A main topic at the American Enterprise Institute’s “World Forum”? Dump Trump
Apple’s Tim Cook, Google’s Larry Page and Tesla’s Elon Musk were among the attendees at the American Enterprise Institute’s “World Forum” on Sea Island this weekend, according to a report in this morning’s Huffington Post. Also attending were Republican leaders of Congress, including Mitch McConnell and Paul Ryan. The event was off-the-record, but HuffPo says the main topic of conversation – no surprise here – was how to stop Donald Trump from winning the Republican nomination.
Trump is likely to take another step toward that nomination today. He’s leading the polls in Michigan, which could be an important test of his strength in a general election. (Trump has been criticizing Ford there, despite its announcement of new investments in the U.S.) Polling is scarce in Mississippi, but that Southern state will test the breadth of Ted Cruz’s appeal.
A CEO Daily reader, Danny B., chided me yesterday for saying Cruz is “the one candidate that business representatives in Washington say would be worse for business than Donald Trump.” Danny points out Cruz’s support for a flat tax and limited government, and says he is “the most free market and philosophically conservative of any of the candidates.” That’s certainly true. But his history in Washington has been one of obstructionism, and business groups looking to make progress on trade, taxes, education, infrastructure, the budget deficit, etc. see him as an obstacle, not a friend. That, of course, is his appeal to Danny B., and many other Americans.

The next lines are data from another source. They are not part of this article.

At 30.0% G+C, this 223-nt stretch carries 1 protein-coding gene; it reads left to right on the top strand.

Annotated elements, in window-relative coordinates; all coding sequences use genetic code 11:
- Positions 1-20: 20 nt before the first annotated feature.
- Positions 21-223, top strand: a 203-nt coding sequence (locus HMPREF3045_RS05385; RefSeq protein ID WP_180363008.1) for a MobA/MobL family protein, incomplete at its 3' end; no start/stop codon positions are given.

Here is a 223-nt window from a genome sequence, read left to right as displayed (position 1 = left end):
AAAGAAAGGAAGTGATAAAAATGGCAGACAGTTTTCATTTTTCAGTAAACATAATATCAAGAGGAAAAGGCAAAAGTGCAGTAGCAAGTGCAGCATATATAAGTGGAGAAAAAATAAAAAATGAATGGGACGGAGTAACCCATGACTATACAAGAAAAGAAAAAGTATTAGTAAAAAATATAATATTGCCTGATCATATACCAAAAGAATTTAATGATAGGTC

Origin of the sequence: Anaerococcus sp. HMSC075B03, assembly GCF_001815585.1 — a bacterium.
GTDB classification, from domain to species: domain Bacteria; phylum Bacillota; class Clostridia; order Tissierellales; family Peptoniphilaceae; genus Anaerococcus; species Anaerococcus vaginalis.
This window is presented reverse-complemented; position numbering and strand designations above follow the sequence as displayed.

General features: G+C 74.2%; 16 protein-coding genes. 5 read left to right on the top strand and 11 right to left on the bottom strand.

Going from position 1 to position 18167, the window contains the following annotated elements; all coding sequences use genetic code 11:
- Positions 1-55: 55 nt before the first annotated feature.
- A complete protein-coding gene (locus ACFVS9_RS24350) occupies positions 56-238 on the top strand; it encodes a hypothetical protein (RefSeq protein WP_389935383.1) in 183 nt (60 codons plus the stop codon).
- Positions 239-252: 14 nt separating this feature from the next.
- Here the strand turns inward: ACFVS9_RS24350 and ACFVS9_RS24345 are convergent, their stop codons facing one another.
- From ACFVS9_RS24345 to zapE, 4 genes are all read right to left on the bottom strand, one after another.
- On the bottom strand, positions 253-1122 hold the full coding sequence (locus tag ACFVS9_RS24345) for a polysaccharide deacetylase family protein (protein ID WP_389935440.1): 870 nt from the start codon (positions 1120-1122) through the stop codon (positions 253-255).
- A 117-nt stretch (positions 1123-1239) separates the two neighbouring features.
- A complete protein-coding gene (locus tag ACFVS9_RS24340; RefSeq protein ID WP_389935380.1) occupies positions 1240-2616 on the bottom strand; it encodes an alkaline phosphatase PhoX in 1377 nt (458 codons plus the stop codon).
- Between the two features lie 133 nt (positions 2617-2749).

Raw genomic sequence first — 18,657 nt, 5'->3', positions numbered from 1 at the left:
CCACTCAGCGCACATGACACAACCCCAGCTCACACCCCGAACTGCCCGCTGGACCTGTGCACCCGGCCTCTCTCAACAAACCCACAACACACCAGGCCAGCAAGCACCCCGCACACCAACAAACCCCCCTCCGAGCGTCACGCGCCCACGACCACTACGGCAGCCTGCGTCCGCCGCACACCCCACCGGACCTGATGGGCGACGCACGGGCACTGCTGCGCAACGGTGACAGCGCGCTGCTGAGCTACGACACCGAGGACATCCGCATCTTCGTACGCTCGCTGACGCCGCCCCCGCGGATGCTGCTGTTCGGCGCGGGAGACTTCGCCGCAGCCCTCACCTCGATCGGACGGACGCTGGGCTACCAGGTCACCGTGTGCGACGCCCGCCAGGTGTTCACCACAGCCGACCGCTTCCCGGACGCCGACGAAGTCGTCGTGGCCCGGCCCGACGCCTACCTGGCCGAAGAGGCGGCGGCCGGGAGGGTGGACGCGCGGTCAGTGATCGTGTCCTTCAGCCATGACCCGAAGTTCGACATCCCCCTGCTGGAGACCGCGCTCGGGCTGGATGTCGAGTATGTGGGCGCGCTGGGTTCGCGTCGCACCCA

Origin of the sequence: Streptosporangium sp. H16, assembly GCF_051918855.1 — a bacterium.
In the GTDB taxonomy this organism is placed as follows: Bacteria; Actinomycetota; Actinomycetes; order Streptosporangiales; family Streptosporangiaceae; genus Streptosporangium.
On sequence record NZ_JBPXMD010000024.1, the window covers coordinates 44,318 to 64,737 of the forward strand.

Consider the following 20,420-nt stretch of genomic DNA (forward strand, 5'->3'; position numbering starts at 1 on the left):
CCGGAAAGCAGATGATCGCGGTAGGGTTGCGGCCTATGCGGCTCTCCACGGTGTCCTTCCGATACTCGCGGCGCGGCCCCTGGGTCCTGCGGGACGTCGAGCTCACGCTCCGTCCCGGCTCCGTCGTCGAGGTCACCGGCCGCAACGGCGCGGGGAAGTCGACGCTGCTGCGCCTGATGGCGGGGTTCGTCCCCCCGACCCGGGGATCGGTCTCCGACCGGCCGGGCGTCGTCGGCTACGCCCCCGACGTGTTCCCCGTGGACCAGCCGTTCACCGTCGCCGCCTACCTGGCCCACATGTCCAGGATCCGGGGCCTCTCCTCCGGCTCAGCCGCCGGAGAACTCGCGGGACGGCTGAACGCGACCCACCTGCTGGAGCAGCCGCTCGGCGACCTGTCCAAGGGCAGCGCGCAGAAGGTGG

The past ten days have been the most interesting, and perhaps most consequential, in American politics in decades. But there are other things going on in the business world. This morning, we publish Erin Griffith’s fascinating look at Jack Dorsey’s effort to save struggling Twitter. It’s worth a read.
This evening, I’ll be hosting an event at Time Inc. headquarters to honor the companies that made our 100 Best Companies to Work For list. I hope to see some of you there. We’ll hear from the CEOs of SAS, Wegmans and Edward Jones.
And tomorrow evening, we’ll assemble a group of tech leaders for our Brainstorm Tech dinner in San Francisco, where Adam Lashinsky will interview Steve Ballmer about basketball, basketball tech, his relationship with Microsoft, and his skills at dunking. We will stream that conversation live on fortune.com, and I’ll report back here Thursday morning.
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